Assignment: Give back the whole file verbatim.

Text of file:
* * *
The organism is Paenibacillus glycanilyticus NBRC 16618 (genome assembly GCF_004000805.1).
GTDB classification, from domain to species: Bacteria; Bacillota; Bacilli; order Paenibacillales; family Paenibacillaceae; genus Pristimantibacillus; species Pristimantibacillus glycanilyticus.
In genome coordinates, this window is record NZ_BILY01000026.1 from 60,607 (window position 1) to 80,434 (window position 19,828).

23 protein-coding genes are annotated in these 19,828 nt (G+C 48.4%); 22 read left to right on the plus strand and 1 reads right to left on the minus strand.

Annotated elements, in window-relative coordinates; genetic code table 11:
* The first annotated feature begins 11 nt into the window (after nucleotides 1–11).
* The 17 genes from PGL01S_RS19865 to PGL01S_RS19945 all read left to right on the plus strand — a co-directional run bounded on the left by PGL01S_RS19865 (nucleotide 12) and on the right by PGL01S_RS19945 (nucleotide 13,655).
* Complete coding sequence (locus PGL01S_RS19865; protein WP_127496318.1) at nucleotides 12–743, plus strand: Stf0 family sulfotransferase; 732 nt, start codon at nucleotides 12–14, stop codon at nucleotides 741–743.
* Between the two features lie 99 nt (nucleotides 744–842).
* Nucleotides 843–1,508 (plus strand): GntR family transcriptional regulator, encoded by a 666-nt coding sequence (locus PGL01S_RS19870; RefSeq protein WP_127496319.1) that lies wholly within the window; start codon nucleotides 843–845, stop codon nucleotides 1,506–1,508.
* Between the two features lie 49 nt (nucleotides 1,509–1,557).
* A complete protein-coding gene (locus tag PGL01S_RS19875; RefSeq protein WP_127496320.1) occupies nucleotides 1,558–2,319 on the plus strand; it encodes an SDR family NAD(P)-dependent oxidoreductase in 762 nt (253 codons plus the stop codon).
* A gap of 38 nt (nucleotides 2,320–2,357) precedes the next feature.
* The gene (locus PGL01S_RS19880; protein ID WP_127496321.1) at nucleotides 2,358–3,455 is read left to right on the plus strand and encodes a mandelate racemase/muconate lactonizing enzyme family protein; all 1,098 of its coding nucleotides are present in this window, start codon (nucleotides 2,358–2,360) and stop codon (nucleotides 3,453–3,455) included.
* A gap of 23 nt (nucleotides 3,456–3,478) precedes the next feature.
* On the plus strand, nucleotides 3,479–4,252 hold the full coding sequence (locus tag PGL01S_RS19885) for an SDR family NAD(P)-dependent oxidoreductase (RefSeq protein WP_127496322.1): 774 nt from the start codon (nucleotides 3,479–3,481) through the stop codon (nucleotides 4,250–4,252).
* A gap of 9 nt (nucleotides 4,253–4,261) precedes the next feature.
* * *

The organism is Paenibacillus glycanilyticus NBRC 16618 (genome assembly GCF_004000805.1).
GTDB classification, from domain to species: Bacteria; Bacillota; Bacilli; order Paenibacillales; family Paenibacillaceae; genus Pristimantibacillus; species Pristimantibacillus glycanilyticus.
In genome coordinates, this window is record NZ_BILY01000026.1 from 60,607 (window position 1) to 80,434 (window position 19,828).

23 protein-coding genes are annotated in these 19,828 nt (G+C 48.4%); 22 read left to right on the plus strand and 1 reads right to left on the minus strand.

Annotated elements, in window-relative coordinates; genetic code table 11:
* The first annotated feature begins 11 nt into the window (after nucleotides 1–11).
* The 17 genes from PGL01S_RS19865 to PGL01S_RS19945 all read left to right on the plus strand — a co-directional run bounded on the left by PGL01S_RS19865 (nucleotide 12) and on the right by PGL01S_RS19945 (nucleotide 13,655).
* Complete coding sequence (locus PGL01S_RS19865; protein WP_127496318.1) at nucleotides 12–743, plus strand: Stf0 family sulfotransferase; 732 nt, start codon at nucleotides 12–14, stop codon at nucleotides 741–743.
* Between the two features lie 99 nt (nucleotides 744–842).
* Nucleotides 843–1,508 (plus strand): GntR family transcriptional regulator, encoded by a 666-nt coding sequence (locus PGL01S_RS19870; RefSeq protein WP_127496319.1) that lies wholly within the window; start codon nucleotides 843–845, stop codon nucleotides 1,506–1,508.
* Between the two features lie 49 nt (nucleotides 1,509–1,557).
* A complete protein-coding gene (locus tag PGL01S_RS19875; RefSeq protein WP_127496320.1) occupies nucleotides 1,558–2,319 on the plus strand; it encodes an SDR family NAD(P)-dependent oxidoreductase in 762 nt (253 codons plus the stop codon).
* A gap of 38 nt (nucleotides 2,320–2,357) precedes the next feature.
* The gene (locus PGL01S_RS19880; protein ID WP_127496321.1) at nucleotides 2,358–3,455 is read left to right on the plus strand and encodes a mandelate racemase/muconate lactonizing enzyme family protein; all 1,098 of its coding nucleotides are present in this window, start codon (nucleotides 2,358–2,360) and stop codon (nucleotides 3,453–3,455) included.
* A gap of 23 nt (nucleotides 3,456–3,478) precedes the next feature.
* On the plus strand, nucleotides 3,479–4,252 hold the full coding sequence (locus tag PGL01S_RS19885) for an SDR family NAD(P)-dependent oxidoreductase (RefSeq protein WP_127496322.1): 774 nt from the start codon (nucleotides 3,479–3,481) through the stop codon (nucleotides 4,250–4,252).
* A gap of 9 nt (nucleotides 4,253–4,261) precedes the next feature.